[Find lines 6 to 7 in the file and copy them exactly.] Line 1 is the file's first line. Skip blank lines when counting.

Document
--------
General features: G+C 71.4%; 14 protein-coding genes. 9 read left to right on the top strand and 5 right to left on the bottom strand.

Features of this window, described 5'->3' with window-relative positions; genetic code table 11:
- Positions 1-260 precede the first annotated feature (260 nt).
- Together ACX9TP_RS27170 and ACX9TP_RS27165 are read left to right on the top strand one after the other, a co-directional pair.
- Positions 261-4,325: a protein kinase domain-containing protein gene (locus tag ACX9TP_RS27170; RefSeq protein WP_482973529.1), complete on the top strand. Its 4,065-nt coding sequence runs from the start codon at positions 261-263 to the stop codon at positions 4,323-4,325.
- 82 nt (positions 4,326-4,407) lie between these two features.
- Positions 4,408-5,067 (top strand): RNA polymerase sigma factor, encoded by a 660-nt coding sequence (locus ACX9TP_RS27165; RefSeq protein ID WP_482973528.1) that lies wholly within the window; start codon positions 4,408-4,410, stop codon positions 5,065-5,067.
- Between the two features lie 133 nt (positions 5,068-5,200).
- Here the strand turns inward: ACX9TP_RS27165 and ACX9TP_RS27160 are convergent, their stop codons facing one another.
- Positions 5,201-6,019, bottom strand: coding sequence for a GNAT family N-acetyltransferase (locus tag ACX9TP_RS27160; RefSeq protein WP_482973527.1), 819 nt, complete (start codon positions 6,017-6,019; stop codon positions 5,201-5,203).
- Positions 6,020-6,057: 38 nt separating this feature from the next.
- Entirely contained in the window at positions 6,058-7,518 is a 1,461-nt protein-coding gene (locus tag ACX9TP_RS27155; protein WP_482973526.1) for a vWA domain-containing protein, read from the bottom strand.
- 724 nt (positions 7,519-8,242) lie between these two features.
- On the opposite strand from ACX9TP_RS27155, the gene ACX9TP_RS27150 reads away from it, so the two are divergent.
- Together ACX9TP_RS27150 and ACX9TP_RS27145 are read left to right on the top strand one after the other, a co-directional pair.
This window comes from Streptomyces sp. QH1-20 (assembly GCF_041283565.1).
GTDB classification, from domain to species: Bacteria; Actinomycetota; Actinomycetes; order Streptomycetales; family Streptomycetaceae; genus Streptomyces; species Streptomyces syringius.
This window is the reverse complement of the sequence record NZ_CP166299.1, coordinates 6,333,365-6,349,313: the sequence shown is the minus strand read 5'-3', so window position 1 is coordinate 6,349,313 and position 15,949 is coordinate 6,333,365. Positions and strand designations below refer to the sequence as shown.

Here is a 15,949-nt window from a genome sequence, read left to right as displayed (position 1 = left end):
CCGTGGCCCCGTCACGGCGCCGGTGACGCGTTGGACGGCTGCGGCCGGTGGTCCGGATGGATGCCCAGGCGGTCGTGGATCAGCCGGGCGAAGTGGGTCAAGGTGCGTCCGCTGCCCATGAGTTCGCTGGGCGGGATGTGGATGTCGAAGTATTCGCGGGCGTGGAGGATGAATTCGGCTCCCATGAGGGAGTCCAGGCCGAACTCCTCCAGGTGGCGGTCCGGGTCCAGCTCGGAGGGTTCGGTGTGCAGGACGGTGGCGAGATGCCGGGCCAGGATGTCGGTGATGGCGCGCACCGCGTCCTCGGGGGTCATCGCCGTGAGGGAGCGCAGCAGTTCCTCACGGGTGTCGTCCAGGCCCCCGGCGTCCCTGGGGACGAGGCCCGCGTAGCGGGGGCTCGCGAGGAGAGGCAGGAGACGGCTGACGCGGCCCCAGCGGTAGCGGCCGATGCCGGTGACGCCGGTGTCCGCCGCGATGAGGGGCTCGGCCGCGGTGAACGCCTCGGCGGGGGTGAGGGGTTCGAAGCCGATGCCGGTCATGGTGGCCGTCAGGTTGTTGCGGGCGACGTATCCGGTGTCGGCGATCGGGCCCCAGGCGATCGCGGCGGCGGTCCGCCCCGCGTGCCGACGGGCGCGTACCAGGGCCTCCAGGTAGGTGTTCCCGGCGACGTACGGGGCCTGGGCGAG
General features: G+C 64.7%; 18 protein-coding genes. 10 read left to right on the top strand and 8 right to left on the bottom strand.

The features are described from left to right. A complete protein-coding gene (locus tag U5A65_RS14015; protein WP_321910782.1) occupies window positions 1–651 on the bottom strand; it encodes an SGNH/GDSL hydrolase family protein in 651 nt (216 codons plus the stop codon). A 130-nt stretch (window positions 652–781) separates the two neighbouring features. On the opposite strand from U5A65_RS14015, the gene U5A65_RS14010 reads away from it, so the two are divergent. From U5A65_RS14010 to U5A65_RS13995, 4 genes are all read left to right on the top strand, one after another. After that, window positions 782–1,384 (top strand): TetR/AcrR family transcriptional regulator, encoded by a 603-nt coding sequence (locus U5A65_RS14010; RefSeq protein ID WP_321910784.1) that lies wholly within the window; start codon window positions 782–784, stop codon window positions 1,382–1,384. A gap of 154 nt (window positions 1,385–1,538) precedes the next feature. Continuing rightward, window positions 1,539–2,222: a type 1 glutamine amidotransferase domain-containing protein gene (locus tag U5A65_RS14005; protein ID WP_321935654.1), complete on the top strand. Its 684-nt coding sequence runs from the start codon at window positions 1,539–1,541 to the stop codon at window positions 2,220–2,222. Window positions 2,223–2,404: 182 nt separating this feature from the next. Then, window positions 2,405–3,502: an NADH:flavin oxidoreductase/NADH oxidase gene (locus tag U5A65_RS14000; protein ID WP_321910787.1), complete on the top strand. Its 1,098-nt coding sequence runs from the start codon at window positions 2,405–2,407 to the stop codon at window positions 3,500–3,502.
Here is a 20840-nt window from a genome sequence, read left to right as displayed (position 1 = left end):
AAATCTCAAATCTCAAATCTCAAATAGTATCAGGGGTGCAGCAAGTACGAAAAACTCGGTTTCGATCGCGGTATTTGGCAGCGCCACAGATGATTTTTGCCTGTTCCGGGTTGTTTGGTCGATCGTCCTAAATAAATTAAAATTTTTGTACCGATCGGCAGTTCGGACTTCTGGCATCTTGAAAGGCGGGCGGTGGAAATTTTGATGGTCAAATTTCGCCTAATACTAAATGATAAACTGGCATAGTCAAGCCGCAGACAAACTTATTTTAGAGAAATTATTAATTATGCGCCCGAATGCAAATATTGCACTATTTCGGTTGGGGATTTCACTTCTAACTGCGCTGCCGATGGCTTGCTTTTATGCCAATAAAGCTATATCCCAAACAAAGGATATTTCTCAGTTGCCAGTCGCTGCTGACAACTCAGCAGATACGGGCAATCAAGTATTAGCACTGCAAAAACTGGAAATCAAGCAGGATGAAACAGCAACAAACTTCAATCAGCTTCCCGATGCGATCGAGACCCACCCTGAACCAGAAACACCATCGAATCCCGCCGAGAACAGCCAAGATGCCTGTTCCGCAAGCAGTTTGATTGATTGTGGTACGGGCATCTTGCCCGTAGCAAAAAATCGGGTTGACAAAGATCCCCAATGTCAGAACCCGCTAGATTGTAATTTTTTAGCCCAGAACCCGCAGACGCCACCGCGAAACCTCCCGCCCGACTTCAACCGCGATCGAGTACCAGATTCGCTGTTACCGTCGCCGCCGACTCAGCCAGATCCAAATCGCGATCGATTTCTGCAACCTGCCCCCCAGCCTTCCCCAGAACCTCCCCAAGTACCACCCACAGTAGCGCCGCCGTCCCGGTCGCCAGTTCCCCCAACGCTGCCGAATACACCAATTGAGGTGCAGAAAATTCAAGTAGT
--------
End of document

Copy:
- 82 nt (positions 4,326-4,407) lie between these two features.
- Positions 4,408-5,067 (top strand): RNA polymerase sigma factor, encoded by a 660-nt coding sequence (locus ACX9TP_RS27165; RefSeq protein ID WP_482973528.1) that lies wholly within the window; start codon positions 4,408-4,410, stop codon positions 5,065-5,067.